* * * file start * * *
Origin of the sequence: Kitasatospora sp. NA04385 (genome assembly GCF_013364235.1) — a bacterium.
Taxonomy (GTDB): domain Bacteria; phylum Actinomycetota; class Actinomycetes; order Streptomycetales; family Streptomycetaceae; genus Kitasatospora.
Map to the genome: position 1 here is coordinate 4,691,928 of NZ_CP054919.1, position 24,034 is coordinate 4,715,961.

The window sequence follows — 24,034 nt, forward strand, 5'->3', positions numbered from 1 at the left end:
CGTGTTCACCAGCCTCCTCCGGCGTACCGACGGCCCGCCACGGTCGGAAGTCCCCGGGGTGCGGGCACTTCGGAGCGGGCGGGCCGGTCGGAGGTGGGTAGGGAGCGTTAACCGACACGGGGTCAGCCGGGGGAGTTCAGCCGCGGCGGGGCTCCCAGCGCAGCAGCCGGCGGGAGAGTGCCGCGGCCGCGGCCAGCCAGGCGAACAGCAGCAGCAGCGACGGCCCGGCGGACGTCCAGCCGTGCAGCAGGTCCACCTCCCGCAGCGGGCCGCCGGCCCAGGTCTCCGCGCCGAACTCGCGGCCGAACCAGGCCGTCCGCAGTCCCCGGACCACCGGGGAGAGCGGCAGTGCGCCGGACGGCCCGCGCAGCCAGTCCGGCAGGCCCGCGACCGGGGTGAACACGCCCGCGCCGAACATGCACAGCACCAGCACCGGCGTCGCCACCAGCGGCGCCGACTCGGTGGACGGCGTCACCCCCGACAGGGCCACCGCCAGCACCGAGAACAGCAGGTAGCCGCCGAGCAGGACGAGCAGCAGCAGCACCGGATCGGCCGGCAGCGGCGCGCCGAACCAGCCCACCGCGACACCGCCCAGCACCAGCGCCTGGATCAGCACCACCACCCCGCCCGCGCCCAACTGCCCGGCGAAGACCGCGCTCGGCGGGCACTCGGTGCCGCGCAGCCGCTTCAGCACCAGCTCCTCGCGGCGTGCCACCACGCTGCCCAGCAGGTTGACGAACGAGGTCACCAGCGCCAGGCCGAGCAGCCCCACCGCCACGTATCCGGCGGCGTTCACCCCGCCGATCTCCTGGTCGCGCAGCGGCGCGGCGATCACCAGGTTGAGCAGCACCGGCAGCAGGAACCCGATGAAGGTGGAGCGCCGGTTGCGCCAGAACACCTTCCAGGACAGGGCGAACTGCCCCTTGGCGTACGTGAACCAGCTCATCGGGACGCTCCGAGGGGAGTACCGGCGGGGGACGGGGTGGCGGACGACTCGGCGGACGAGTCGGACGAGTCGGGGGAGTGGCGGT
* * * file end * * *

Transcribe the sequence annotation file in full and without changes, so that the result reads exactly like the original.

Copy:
Origin of the sequence: Kitasatospora sp. NA04385 (genome assembly GCF_013364235.1) — a bacterium.
Taxonomy (GTDB): domain Bacteria; phylum Actinomycetota; class Actinomycetes; order Streptomycetales; family Streptomycetaceae; genus Kitasatospora.
Map to the genome: position 1 here is coordinate 4,691,928 of NZ_CP054919.1, position 24,034 is coordinate 4,715,961.

The window sequence follows — 24,034 nt, forward strand, 5'->3', positions numbered from 1 at the left end:
CGTGTTCACCAGCCTCCTCCGGCGTACCGACGGCCCGCCACGGTCGGAAGTCCCCGGGGTGCGGGCACTTCGGAGCGGGCGGGCCGGTCGGAGGTGGGTAGGGAGCGTTAACCGACACGGGGTCAGCCGGGGGAGTTCAGCCGCGGCGGGGCTCCCAGCGCAGCAGCCGGCGGGAGAGTGCCGCGGCCGCGGCCAGCCAGGCGAACAGCAGCAGCAGCGACGGCCCGGCGGACGTCCAGCCGTGCAGCAGGTCCACCTCCCGCAGCGGGCCGCCGGCCCAGGTCTCCGCGCCGAACTCGCGGCCGAACCAGGCCGTCCGCAGTCCCCGGACCACCGGGGAGAGCGGCAGTGCGCCGGACGGCCCGCGCAGCCAGTCCGGCAGGCCCGCGACCGGGGTGAACACGCCCGCGCCGAACATGCACAGCACCAGCACCGGCGTCGCCACCAGCGGCGCCGACTCGGTGGACGGCGTCACCCCCGACAGGGCCACCGCCAGCACCGAGAACAGCAGGTAGCCGCCGAGCAGGACGAGCAGCAGCAGCACCGGATCGGCCGGCAGCGGCGCGCCGAACCAGCCCACCGCGACACCGCCCAGCACCAGCGCCTGGATCAGCACCACCACCCCGCCCGCGCCCAACTGCCCGGCGAAGACCGCGCTCGGCGGGCACTCGGTGCCGCGCAGCCGCTTCAGCACCAGCTCCTCGCGGCGTGCCACCACGCTGCCCAGCAGGTTGACGAACGAGGTCACCAGCGCCAGGCCGAGCAGCCCCACCGCCACGTATCCGGCGGCGTTCACCCCGCCGATCTCCTGGTCGCGCAGCGGCGCGGCGATCACCAGGTTGAGCAGCACCGGCAGCAGGAACCCGATGAAGGTGGAGCGCCGGTTGCGCCAGAACACCTTCCAGGACAGGGCGAACTGCCCCTTGGCGTACGTGAACCAGCTCATCGGGACGCTCCGAGGGGAGTACCGGCGGGGGACGGGGTGGCGGACGACTCGGCGGACGAGTCGGACGAGTCGGGGGAGTGGCGGT